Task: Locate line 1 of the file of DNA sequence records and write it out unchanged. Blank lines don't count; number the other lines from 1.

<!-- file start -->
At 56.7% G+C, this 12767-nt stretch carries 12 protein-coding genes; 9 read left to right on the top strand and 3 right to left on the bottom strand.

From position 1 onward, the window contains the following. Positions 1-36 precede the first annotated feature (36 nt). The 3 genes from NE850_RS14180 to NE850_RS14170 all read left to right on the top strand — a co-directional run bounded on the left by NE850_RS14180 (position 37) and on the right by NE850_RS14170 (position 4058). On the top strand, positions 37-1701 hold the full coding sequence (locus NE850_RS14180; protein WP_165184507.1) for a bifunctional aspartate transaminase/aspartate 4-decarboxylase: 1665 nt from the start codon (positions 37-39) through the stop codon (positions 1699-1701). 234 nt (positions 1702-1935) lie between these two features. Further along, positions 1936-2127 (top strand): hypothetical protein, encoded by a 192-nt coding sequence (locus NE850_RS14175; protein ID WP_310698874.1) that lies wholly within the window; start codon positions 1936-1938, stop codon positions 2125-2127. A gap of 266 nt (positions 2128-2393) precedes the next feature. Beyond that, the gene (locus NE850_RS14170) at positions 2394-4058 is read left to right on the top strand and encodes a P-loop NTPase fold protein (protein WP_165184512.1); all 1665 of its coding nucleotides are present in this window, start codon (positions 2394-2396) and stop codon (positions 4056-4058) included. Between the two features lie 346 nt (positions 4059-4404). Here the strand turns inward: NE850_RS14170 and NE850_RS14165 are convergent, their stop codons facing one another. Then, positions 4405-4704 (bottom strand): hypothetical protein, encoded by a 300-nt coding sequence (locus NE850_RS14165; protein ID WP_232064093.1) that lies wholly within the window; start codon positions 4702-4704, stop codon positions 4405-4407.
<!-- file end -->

At 56.7% G+C, this 12767-nt stretch carries 12 protein-coding genes; 9 read left to right on the top strand and 3 right to left on the bottom strand.